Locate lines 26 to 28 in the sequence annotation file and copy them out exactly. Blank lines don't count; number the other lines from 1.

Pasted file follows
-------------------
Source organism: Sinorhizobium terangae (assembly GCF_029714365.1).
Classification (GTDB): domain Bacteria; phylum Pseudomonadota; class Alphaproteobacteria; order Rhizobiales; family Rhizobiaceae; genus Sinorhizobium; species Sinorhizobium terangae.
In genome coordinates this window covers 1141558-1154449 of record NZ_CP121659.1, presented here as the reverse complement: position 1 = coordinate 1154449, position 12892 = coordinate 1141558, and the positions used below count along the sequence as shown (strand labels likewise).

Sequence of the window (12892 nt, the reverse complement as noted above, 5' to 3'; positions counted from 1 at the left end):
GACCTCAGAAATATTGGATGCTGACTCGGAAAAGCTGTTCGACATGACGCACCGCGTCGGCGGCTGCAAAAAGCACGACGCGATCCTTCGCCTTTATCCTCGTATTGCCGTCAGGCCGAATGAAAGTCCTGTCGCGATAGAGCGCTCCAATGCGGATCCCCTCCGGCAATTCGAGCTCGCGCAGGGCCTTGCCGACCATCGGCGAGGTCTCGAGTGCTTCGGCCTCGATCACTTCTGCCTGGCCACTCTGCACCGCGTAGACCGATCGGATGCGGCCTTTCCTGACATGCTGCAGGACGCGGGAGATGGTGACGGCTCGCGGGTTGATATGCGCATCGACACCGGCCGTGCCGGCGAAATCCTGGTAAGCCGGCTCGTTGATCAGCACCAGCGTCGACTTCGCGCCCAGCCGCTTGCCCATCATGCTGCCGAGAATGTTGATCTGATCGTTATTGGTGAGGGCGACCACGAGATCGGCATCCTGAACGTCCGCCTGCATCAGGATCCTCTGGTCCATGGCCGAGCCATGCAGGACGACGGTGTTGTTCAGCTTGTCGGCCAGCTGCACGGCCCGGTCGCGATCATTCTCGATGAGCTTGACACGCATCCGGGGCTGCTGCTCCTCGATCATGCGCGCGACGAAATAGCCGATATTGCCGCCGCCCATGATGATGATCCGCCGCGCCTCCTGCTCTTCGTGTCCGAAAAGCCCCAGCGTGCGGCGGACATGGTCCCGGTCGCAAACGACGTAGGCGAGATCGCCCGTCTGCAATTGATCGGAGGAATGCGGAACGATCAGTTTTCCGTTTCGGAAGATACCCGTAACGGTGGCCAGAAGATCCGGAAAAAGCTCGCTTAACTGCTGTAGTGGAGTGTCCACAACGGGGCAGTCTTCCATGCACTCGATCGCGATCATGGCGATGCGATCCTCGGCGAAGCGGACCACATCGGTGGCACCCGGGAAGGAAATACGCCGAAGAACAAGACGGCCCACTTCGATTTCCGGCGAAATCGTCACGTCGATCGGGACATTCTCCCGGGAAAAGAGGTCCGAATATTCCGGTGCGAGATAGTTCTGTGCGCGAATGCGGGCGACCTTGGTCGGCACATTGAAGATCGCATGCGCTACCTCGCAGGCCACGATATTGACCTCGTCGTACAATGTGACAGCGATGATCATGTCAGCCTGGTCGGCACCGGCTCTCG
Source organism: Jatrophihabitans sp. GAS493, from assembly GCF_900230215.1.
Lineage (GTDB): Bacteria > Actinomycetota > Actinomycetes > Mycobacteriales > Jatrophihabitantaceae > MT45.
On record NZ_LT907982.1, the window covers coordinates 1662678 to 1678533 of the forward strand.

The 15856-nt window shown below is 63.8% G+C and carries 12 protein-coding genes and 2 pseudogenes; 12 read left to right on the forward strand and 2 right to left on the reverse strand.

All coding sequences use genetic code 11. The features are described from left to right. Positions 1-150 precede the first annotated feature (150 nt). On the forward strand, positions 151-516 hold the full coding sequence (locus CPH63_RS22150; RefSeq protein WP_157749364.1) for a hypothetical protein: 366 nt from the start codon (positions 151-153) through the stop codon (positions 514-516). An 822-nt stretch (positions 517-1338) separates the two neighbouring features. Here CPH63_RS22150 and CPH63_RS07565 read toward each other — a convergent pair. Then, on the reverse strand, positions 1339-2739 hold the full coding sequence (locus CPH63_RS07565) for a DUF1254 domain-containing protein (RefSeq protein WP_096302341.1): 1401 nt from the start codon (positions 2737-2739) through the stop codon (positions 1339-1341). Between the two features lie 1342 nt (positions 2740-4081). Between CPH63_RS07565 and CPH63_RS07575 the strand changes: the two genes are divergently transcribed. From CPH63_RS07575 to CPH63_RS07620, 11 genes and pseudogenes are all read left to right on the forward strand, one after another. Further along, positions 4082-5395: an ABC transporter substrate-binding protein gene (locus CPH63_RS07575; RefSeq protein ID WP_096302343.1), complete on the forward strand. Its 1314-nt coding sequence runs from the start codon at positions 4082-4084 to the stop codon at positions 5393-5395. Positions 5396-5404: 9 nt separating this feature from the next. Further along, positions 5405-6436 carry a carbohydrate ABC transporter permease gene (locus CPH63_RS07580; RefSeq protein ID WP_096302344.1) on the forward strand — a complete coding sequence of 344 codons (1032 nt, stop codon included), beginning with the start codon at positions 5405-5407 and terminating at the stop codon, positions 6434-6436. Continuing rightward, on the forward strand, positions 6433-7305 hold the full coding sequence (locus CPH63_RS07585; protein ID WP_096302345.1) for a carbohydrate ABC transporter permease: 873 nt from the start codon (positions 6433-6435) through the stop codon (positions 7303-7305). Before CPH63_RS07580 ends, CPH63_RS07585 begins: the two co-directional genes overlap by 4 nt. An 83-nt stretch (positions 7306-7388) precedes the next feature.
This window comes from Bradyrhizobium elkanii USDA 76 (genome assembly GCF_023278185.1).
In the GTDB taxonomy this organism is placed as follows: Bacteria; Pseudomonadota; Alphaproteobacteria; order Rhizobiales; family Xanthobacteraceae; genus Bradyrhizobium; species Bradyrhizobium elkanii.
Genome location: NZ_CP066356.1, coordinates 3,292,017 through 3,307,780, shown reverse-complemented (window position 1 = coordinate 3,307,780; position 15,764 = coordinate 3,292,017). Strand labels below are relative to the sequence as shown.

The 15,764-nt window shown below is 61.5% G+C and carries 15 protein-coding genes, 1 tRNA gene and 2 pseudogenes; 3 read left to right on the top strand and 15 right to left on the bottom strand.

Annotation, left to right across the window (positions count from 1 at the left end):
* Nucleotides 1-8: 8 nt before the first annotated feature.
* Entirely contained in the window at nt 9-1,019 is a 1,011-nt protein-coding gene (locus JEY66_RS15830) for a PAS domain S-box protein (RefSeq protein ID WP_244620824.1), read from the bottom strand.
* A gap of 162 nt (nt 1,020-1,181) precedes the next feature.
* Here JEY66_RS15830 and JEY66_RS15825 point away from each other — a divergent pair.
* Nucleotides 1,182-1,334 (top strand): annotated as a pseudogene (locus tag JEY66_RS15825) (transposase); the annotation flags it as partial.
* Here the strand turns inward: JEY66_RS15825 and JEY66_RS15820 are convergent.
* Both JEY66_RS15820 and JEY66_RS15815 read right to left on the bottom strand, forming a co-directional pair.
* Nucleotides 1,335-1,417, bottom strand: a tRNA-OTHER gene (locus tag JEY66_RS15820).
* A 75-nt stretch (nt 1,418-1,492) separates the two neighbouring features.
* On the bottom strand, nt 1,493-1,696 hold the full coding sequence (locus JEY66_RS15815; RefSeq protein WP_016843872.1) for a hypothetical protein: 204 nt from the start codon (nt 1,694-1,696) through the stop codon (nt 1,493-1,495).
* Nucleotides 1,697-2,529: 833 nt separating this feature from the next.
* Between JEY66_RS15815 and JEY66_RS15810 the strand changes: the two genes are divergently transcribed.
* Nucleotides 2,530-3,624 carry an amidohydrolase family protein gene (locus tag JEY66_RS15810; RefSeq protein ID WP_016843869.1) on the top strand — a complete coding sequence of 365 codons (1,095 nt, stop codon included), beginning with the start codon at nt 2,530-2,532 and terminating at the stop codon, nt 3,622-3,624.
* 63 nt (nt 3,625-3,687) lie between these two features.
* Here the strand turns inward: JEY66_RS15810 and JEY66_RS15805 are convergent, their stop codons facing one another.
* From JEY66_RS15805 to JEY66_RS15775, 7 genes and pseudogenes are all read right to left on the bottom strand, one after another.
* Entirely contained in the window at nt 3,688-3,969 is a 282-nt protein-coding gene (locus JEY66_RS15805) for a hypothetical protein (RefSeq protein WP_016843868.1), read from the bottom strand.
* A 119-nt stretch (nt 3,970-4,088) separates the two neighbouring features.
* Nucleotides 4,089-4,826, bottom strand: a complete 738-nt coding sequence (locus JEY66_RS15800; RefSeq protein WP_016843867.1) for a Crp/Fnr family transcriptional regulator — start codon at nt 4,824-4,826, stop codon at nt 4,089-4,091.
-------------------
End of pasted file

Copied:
* Nucleotides 1,697-2,529: 833 nt separating this feature from the next.
* Between JEY66_RS15815 and JEY66_RS15810 the strand changes: the two genes are divergently transcribed.
* Nucleotides 2,530-3,624 carry an amidohydrolase family protein gene (locus tag JEY66_RS15810; RefSeq protein ID WP_016843869.1) on the top strand — a complete coding sequence of 365 codons (1,095 nt, stop codon included), beginning with the start codon at nt 2,530-2,532 and terminating at the stop codon, nt 3,622-3,624.